I’ve mentioned before that I have a few books of my grandfather’s. He was a man with a deep bias toward things American. His favorite authors were Twain and Thoreau. He also liked Albert Jay Nock, about whom I knew exactly nothing until I began reading my grandfather’s copy of Memoirs of a Superfluous Man. I’m about halfway through.
Nock is a libertarian, elitist hippie. Which seems to describe my grandfather as well, although he would certainly object to the description. I imagine they’d have wonderful conversations about education, politics, and philosophy. My grandfather was a lawyer who specialized in tax and estate issues. He worked in The City while the family lived in the suburbs. But there was also a romantic in him, a man who knew that making pencils was not the end of life.
Here is Nock on Thoreau’s pencil experience (Thoreau, having made a perfect pencil, never made another, according to the legend):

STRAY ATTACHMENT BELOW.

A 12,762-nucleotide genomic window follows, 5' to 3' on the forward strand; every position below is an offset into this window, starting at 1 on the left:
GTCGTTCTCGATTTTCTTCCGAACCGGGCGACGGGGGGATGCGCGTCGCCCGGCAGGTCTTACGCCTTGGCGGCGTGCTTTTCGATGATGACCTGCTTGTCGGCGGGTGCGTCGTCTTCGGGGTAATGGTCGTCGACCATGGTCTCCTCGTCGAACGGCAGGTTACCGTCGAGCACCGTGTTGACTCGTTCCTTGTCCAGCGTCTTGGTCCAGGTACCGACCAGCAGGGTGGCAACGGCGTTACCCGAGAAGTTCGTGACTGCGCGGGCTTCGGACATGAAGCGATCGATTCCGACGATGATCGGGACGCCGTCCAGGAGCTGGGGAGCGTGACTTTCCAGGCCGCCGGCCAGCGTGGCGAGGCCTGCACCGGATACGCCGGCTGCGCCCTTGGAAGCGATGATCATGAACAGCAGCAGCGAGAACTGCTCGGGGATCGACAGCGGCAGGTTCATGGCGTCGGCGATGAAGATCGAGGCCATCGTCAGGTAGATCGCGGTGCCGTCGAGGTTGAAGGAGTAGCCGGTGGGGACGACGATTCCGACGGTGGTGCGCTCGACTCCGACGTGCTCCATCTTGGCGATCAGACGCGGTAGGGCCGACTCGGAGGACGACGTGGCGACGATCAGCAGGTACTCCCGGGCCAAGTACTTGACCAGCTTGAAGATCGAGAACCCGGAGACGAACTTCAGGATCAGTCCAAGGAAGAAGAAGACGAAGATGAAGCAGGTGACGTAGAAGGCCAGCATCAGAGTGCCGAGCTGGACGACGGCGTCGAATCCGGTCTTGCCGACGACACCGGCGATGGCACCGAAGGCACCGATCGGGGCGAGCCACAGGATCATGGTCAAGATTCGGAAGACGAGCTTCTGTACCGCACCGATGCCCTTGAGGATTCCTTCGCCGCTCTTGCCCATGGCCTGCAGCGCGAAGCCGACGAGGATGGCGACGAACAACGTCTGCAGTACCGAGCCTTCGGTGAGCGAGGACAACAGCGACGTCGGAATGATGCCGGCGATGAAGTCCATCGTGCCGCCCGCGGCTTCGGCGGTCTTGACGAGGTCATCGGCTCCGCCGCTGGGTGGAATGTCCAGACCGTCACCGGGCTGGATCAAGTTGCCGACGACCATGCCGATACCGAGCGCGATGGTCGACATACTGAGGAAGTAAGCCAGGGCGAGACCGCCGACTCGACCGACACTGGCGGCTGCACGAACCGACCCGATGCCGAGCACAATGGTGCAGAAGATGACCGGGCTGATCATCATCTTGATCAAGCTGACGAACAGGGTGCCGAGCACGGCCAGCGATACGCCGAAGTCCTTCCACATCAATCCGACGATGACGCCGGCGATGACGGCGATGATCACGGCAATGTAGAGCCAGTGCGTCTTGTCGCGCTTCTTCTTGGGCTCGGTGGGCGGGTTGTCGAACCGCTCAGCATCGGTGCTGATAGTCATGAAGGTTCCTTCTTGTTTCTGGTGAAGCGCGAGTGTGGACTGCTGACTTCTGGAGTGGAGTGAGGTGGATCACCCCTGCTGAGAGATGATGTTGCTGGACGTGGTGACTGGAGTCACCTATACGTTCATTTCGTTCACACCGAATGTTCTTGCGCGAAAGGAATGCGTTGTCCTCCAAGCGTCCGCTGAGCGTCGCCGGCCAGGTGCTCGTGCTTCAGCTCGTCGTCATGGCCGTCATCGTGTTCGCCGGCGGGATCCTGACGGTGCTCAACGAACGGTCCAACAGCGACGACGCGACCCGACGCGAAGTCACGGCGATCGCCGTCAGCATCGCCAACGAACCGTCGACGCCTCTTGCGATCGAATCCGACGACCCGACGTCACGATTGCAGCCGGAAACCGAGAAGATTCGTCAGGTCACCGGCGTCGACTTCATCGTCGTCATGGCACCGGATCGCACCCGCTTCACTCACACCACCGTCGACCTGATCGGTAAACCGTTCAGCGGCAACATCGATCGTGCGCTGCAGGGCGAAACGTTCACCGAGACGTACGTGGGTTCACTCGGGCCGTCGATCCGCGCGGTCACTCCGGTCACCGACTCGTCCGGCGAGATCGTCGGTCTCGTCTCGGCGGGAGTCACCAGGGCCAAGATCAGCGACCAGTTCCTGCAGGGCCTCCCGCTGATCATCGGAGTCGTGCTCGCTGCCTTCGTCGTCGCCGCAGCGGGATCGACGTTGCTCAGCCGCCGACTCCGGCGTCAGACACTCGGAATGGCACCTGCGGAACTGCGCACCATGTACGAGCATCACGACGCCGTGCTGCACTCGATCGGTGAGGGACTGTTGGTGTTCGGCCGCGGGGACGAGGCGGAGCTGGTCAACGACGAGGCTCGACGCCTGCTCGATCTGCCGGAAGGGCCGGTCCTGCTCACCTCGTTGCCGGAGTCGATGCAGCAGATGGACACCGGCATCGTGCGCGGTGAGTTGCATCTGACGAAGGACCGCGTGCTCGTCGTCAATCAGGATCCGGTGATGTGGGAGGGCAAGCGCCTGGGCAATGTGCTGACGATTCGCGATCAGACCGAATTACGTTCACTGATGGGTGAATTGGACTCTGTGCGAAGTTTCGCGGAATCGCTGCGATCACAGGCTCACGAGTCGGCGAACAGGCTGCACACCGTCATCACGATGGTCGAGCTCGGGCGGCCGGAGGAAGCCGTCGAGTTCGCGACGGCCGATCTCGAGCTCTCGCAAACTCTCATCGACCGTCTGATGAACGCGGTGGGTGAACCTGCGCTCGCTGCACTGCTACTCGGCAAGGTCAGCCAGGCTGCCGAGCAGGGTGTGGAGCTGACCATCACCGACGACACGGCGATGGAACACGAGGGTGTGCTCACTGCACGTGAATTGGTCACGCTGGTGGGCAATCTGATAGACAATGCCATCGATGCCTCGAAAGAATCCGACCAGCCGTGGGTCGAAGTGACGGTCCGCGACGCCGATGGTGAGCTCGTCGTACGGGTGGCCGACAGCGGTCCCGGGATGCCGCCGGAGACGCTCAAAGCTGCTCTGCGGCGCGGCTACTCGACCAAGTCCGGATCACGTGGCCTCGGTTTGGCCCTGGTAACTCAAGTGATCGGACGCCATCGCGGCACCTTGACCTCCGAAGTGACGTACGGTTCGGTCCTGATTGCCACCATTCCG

“A month ago I was dining with one of the country’s great industrialists when something that was said led up to this story of Thoreau, and I told it. The industrialist promptly said he thought Thoreau was a fool. There I had before me the product of two mutually exclusive philosophies. Economism would insist that having made the perfect pencil, Thoreau should make more pencils and sell them for money with which to buy more material to make still more pencils to sell for money to buy still more material, and so on, because the making and selling of pencils is the whole content of life. Thoreau did not believe it is the whole content of life. It was clear that economism’s philosophy was the only one which my companion was capable of accepting. Detach him from his particular specialized practice of it, and existence would have no further meaning for him; and in this he was representative of the great bulk of society in this present age.”
Here’s to life beyond pencils.